The intention is to draw attention to an important point in the analysis of places and their representation, which remain recorded in the subconscious. Hence the need to initiate a reflection that reinstates the history of people who were racialized, and their worldviews denied in a colonial system. What colonial continuities relate to coloniality today? Because when talking about colonialism and post-colonialism, many people are not aware of the magnitude of coloniality today. How are images manifested through the spaces created, what stories are told, how and for what reason? Who are the creators, for whom were they conceived, and what are the archetypes of urban and rural spaces? In a context of power relations that emerged in the colonial period, the particular situation of coloniality becomes a form of invisible articulation embedded in society, in the sense of the beneficiaries’ interest in resources, labour, and real estate, or the simple fact of being in space. The structures of urban and even rural spaces tend to follow an Anglo-Eurocentric view. This vision captures the continuity of coloniality that is reflected in the way societies are instituted, structured, organized, and act in whiteness. Whiteness is understood as a social and political construction. It is a political definition that represents the historical, political, and social privileges of a particular group that has access to the dominant structures and institutions of society. From a decolonial perspective, a participatory co-design of the city, as well as of the rural, implies transforming practices into a transversal approach to life, processes, people, and their experiences that were omitted to aspire to a possible social change. These issues are addressed from experiences in Mexico City (Mexico), Rio de Janeiro (Brazil), Asunción (Paraguay), Frankfurt (Germany), and the surrounding rural areas.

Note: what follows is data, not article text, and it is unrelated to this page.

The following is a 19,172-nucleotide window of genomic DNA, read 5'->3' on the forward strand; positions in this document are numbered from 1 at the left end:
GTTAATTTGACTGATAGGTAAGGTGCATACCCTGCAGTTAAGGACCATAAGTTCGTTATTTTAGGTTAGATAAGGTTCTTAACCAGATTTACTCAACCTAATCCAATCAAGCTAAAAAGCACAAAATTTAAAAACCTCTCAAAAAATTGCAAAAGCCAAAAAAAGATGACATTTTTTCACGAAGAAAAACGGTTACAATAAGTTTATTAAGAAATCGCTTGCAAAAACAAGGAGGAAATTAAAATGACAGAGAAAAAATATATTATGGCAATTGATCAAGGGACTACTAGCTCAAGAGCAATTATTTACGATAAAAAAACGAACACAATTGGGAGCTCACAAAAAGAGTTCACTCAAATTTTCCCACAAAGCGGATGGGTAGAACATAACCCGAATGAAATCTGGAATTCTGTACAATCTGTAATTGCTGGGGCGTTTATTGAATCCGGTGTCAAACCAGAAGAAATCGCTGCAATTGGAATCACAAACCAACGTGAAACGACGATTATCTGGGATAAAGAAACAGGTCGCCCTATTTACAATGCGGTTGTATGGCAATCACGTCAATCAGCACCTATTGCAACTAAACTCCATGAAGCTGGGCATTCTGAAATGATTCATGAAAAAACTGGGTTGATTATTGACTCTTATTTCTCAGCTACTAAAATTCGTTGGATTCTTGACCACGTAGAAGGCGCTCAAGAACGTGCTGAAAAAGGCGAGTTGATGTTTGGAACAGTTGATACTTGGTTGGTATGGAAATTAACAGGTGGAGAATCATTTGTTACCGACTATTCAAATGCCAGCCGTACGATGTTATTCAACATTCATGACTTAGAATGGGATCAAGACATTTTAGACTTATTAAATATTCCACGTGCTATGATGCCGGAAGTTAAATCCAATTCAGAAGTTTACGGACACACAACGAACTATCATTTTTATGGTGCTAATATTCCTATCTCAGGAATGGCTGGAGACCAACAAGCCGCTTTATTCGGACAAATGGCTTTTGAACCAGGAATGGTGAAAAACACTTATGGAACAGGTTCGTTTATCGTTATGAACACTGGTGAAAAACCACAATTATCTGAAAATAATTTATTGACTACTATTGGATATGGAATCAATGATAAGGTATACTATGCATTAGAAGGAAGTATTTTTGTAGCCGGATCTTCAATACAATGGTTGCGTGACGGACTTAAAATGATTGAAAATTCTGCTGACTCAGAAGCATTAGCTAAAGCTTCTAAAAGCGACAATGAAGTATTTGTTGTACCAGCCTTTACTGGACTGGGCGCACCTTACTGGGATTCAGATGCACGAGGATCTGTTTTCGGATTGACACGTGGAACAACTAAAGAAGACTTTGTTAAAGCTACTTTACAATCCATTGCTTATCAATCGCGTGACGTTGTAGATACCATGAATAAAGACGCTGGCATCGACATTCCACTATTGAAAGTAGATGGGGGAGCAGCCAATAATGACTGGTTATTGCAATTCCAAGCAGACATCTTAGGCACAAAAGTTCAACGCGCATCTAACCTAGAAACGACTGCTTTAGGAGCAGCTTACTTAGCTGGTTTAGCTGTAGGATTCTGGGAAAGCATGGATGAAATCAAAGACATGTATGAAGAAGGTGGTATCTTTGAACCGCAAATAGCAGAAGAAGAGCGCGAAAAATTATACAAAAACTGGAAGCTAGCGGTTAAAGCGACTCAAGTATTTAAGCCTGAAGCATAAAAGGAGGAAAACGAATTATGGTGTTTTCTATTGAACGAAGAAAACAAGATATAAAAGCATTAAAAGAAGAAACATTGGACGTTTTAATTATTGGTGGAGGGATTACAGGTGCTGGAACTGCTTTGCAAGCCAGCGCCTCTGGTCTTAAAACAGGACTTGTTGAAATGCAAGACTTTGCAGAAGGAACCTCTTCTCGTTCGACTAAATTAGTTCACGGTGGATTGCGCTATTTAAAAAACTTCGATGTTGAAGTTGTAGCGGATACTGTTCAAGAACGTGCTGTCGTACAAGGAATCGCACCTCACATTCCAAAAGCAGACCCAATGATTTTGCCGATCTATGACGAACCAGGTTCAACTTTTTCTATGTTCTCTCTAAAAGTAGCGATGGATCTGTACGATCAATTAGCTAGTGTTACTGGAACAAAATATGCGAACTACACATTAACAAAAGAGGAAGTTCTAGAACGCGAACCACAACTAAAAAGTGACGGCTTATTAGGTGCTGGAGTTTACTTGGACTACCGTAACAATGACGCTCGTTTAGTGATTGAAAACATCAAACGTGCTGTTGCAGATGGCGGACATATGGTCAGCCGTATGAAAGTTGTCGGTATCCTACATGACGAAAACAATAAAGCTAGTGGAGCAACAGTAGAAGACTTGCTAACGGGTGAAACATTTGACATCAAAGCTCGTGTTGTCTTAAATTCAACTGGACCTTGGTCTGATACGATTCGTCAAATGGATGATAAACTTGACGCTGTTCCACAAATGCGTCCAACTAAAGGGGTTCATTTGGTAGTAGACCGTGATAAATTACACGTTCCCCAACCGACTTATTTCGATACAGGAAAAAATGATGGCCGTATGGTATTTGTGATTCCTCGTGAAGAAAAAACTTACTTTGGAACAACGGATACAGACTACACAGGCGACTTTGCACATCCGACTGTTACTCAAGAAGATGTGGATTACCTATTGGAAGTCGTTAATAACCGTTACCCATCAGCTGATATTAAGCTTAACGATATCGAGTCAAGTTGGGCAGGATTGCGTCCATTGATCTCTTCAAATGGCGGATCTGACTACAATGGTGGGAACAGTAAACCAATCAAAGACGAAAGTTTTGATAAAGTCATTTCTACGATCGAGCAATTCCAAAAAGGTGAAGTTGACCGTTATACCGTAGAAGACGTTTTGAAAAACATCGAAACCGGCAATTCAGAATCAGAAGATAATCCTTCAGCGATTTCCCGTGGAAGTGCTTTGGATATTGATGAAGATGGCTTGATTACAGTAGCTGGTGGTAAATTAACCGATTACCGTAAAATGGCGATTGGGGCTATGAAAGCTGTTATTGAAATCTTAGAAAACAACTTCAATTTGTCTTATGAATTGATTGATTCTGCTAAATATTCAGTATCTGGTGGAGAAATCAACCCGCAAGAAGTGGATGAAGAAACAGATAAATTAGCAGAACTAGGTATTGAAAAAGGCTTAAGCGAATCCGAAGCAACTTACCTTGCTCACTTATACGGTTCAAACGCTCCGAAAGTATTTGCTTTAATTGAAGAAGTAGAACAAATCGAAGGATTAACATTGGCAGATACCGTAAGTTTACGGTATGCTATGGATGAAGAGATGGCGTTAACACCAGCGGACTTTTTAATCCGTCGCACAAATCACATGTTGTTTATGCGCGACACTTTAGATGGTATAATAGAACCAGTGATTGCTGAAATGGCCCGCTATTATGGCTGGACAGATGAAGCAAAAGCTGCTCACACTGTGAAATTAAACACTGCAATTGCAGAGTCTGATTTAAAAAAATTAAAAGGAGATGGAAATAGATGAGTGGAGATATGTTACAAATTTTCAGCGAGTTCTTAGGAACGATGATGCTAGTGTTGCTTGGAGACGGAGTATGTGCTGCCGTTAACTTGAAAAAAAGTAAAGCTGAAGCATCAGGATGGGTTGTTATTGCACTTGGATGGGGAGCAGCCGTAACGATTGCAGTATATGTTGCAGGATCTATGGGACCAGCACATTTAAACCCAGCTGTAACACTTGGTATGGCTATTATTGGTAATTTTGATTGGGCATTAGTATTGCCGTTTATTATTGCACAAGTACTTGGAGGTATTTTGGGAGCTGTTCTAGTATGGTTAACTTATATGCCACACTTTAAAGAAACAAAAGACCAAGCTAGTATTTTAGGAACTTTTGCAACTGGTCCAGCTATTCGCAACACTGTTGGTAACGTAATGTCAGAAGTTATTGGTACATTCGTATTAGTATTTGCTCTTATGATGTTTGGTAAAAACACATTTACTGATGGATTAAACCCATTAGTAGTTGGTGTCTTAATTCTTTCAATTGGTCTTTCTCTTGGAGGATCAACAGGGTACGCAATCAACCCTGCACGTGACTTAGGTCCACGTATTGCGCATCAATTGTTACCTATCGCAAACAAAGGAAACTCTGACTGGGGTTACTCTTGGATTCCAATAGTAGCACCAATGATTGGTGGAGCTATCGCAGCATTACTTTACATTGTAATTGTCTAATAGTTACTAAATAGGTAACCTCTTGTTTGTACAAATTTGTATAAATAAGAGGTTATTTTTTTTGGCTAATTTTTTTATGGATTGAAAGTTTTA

Eugenia Winter (Céspedes Giménez) is from Asunción (Paraguay) and has been living near Frankfurt (Germany) since 2008. In many respects, she recognizes herself as self-taught and values this practice learned from her grandmother and mother. She studied economics studies and human geography. She has been a scientific assistant at the Institute of Human Geography at the Goethe University Frankfurt from 2015 to 2018. Since 2019 she has worked as a freelance lecturer at the same institute. Her areas of work and analysis are decolonial epistemology, institutional/structural (anti)racism; decolonial pedagogy, art, and design; History and Continuity: Whitening (Blanqueamiento), Coloniality and Critical Whiteness; biography of Building and materiality; Accounting standards, their (private/public) regulatory structures and processes of financialization.